Parker v. STATE CAPITAL LIFE INSURANCE COMPANYAnnotate this Case
130 S.E.2d 36 (1963)
259 N.C. 115
William T. PARKER, Jr. v. STATE CAPITAL LIFE INSURANCE COMPANY.
Supreme Court of North Carolina.
March 20, 1963.
*37 Berry & Browne, Charlotte, Allen & Steed, by Thomas W. Steed, Jr., Raleigh, for defendant, appellant.
Elbert E. Foster, Charlotte, for plaintiff, appellee.
The essential facts are not in dispute. The plaintiff contends the court's finding No. 6, unexcepted to, is conclusive, and establishes his right to recover under the policy. However, the defendant, at the conclusion of the plaintiff's evidence and *38 again at the conclusion of all the evidence, moved for judgment of nonsuit. Exceptions to the refusal to nonsuit were taken and are assigned as error. Consequently, the question whether No. 6 is a finding of fact, a conclusion of law, or a combination of both, is immaterial. The sufficiency of all the evidence to support the judgment is challenged by the assignment of error. The ultimate and controlling facts not being in dispute, the construction of the policy becomes a matter of law.
The parties admit the plaintiff received an injury by accident on October 1, 1961. He received first aid treatment for burns on that date. Within two or three days there-after he developed pain over the kidney area. However, he did some work in his regular occupation as driver of the fire truck. The pain became more and more intense until on November 21, under his doctor's orders, he entered Mercy Hospital in Charlotte where, on December 4, Dr. Squires removed his right kidney.
Claims are provided for under "SPECIAL INDEMNITY" provisions of the policy. The main coverage is for loss of life, one or both hands, one or both feet, the sight of one or both eyes, amputation of certain fingers on one or both hands. No. 3 provides for the indemnity for the expenses of hospital confinement. No. 6 provides for weekly income while in hospital for the period of such confinement. Both provisions require that the loss shall occur within 30 days from the date of the accident, and that the confinement must be continuous. Within 30 days from the time it happened, the accident must necessitate removal to and continuous confinement within an incorporated hospital. Actually the terms cover only what the victim of the accident doesnot what he might have done.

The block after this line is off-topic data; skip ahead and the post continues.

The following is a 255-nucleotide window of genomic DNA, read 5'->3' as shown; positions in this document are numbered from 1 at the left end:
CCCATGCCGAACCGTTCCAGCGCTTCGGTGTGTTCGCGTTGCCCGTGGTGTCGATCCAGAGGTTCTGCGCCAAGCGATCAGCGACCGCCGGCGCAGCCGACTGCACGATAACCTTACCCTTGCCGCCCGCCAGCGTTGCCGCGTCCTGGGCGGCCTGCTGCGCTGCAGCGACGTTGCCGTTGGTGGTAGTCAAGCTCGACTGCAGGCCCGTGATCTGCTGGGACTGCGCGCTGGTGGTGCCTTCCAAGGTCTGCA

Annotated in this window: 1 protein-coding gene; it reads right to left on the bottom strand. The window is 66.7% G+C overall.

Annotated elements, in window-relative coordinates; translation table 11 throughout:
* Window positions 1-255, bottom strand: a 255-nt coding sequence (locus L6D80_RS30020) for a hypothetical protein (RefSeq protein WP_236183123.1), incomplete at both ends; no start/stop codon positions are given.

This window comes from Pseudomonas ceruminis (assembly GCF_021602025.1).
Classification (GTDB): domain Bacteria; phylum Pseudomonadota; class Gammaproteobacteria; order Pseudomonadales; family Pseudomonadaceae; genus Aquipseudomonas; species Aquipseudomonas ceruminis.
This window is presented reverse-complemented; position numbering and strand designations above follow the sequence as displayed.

All the evidence indicated, and the court found, the plaintiff did not enter the hospital until 51 days after the accident. Notwithstanding the doctor's testimony that claimant should have entered the hospital for treatment of his injury within the period of 30 days after he sustained his injury, nevertheless he delayed for 51 days. The insurance policy, by its plain and unambiguous terms, insures against what actually happens to the patientnot what some doctor may conclude afterwards should have happened to him.
The policy upon which the plaintiff seeks to recover was approved both as to form and premium rate by the North Carolina Commissioner of Insurance. In order to determine a reasonable premium rate for accidental injury, the insurer, by the contract, must set out the specific types of loss which are covered and also the time limit within which the loss must actually occur. The time limitations fixed by the policy within which the loss must occur is based on the theory that the longer the time between the accident and the time the loss is incurred, the greater the chances are that facts not attributable to the injury do contribute to the loss. Clark v. Federal Life Ins. Co., 193 N.C. 166, 136 S.E. 291; Continental Casualty Co. v. Ogburn, 175 Ala. 357, 57 So. 852; Mullins v. National Casualty Co., 273 Ky. 686, 117 S.W.2d 928, 118 A.L.R. 331; 29A Am.Jur., Insurance, 1163; 118 A.L.R. 335. "* * * (P)olicies of insurance, like other contracts, must receive a reasonable interpretation, consonant with the apparent object and plain intent of the parties." Powers v. Travelers Ins. Co., 186 N.C. 336, 119 S.E. 481; 14 R.C.L. 931.
The beginning of the time period in which the loss must occur is fixed at 30 days from the date of the accident. The fact that plaintiff chose to purchase a policy with insufficient time limit to cover this particular loss neither justifies nor permits the court to rewrite the policy to cover the loss. Judgment of nonsuit should have been entered at the close of the evidence. The judgment in favor of the plaintiff in the court below is